Twitter for students

In my casual surveys of architecture students from first year to final, I’ve been surprised to discover how few engage professionally with social media. While Facebook is ubiquitous and many have Instagram accounts jammed full of selfies, there is little interest to extend this activity into the professional sphere.

This is the 2nd of eight articles exploring the major social media outlets, how I engage with them, and how they might be of interest to students. An archive of the series can be accessed here.

Social media

Mihaly Slocombe
Following: 157
Followers: 769
Joined: October 2011
Total users: 320 million[1]

Purpose: Together with Instagram, Twitter is my primary social media site. It’s my main outlet for architecture news and the virtual expression of my professional network.

Community: I keep the number of people I follow low, as I want my feed to be manageable and conversation threads visible. I mostly follow other local architects who are interested in the same things as me. I don’t follow major news outlets, as I access their content in other ways. I’d also rather read the articles already filtered by my network than the ones rolled out by Archdaily et. al.

Posting: My posts are almost always professional, I never tweet what I’ve just had for breakfast. I regularly tweet links to my blog articles, together with links to interesting things I’ve read or seen.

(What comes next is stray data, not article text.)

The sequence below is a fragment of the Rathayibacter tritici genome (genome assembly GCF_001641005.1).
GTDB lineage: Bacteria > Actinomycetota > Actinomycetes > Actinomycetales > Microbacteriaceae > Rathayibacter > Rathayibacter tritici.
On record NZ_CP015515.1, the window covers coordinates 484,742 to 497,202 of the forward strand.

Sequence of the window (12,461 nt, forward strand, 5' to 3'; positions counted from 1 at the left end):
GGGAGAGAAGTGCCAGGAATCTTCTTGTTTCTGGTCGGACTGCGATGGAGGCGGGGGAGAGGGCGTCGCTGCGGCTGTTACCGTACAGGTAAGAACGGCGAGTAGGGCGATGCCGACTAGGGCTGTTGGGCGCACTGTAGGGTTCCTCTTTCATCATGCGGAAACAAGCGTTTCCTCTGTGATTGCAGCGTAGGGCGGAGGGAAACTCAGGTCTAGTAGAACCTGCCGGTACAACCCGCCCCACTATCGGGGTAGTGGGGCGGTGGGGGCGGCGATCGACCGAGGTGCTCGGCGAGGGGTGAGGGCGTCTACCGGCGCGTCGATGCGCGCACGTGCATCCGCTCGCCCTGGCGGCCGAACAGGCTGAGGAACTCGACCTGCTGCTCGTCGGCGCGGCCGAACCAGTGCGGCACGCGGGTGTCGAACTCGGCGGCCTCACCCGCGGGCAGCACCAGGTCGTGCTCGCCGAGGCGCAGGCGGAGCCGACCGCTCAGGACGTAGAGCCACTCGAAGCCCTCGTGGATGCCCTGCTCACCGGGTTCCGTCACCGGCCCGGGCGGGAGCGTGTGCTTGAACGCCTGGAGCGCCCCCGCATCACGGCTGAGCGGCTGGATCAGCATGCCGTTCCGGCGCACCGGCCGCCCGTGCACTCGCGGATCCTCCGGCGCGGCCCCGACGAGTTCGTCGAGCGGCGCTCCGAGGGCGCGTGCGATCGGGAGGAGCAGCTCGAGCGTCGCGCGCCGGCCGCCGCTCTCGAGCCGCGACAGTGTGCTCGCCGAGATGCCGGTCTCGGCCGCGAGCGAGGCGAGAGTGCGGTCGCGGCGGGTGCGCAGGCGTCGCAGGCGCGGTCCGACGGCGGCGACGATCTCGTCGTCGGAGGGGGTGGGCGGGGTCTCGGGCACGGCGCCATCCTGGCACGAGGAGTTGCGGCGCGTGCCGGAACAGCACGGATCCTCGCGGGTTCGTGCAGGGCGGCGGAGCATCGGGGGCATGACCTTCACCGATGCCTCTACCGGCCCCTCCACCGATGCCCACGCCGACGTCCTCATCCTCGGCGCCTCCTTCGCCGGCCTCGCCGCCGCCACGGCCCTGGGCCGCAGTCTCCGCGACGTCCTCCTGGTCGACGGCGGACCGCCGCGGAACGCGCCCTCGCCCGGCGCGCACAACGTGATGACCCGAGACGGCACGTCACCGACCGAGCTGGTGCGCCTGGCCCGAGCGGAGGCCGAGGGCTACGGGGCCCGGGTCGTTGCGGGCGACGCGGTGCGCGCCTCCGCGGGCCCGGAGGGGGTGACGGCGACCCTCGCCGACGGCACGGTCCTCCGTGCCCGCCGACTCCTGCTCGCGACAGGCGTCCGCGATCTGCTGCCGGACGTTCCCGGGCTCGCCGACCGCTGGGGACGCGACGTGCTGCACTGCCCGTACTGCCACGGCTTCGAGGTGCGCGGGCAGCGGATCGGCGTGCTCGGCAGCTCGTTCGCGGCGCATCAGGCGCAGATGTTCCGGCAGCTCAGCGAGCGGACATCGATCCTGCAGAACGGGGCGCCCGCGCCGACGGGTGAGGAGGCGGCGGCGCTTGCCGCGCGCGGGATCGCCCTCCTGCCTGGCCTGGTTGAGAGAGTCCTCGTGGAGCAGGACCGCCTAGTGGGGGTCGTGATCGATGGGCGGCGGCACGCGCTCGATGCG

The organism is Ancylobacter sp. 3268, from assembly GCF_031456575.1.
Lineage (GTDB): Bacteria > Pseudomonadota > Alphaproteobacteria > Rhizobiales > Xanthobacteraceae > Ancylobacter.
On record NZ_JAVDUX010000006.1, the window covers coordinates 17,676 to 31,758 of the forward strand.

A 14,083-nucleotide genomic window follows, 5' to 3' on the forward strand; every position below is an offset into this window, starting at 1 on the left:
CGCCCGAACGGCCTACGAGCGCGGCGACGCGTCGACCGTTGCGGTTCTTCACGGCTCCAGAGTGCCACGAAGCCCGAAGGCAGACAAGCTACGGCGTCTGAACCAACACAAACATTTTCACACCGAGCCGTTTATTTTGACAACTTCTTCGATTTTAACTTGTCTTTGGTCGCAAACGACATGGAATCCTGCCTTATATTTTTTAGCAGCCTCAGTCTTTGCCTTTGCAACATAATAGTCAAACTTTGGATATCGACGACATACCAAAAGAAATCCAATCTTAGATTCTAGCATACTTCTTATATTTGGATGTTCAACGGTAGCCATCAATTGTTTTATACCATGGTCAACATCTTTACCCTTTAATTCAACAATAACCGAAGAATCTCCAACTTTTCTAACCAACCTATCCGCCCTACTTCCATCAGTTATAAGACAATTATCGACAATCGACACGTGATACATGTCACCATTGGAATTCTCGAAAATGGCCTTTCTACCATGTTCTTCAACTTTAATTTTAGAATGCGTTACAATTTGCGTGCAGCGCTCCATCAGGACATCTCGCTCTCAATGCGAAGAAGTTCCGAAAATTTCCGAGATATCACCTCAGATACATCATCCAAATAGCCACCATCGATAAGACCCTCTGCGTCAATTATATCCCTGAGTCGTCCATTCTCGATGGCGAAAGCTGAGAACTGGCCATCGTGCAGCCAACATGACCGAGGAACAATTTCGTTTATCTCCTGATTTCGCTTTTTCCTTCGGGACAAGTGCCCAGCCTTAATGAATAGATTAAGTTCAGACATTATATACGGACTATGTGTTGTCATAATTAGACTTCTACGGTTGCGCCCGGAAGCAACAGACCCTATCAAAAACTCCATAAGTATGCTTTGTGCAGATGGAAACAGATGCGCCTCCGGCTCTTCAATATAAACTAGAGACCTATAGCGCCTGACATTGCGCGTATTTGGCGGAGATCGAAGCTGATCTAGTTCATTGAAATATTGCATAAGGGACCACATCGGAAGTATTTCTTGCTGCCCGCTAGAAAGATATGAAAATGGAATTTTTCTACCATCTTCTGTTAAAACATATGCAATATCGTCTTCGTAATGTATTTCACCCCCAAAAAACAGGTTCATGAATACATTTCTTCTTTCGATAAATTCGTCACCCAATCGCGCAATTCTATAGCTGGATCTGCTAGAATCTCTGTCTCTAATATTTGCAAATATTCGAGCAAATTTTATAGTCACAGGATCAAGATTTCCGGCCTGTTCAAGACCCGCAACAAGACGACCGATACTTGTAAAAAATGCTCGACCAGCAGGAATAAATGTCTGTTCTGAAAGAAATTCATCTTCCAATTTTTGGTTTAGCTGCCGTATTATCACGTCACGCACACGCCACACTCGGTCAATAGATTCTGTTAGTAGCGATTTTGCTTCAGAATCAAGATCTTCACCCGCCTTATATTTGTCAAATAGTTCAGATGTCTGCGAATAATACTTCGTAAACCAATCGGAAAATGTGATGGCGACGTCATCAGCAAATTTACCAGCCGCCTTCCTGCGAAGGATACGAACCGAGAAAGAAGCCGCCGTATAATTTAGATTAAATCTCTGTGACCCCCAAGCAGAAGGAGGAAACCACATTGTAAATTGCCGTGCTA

Retweets and likes: I retweet liberally, but use the like function sparingly. Retweeting lets me share other people’s content with my followers, but my list of likes is more personal. I use it to record important articles in a sort of ad hoc library.

Procrastination: I dip in and out of Twitter. I’ll spend a month religiously devouring the content of my feed, particularly when I’m contributing to the discussion, and then not touch it for weeks. Twitter is great on public transport and during solo lunches. It’s also my favourite way to attend a lecture – listening while simultaneously holding down a Twitter conversation with other people in the audience.

This is actually one of the important ways that the architecture profession can collaborate on collective improvement.

For students: Twitter is a great opportunity to give yourself a voice in the architecture community before you officially enter it. Start by following architects in your own city, architects whose work you like, your studio leaders. Then don’t be afraid to speak up on the issues that interest you.

Good examples

  • Estelle Rose Rehayem. Architecture student at UTS, creative director of Agency 2017, the Australian Student Architecture Congress
  • Anthony Richardson. Architecture student at Deakin
  • Keely Malady, graduate architect who publishes interviews of creative entrepreneurs (also a past student of mine)
  • Graham Bennett, graduate architect at Morton Dunn Architects

10 / 10. Get on board.


  1. Leading social networks worldwide as of January 2016; Statista; January 2016


  1. Twitter, logo copyright Twitter. Composition by author.

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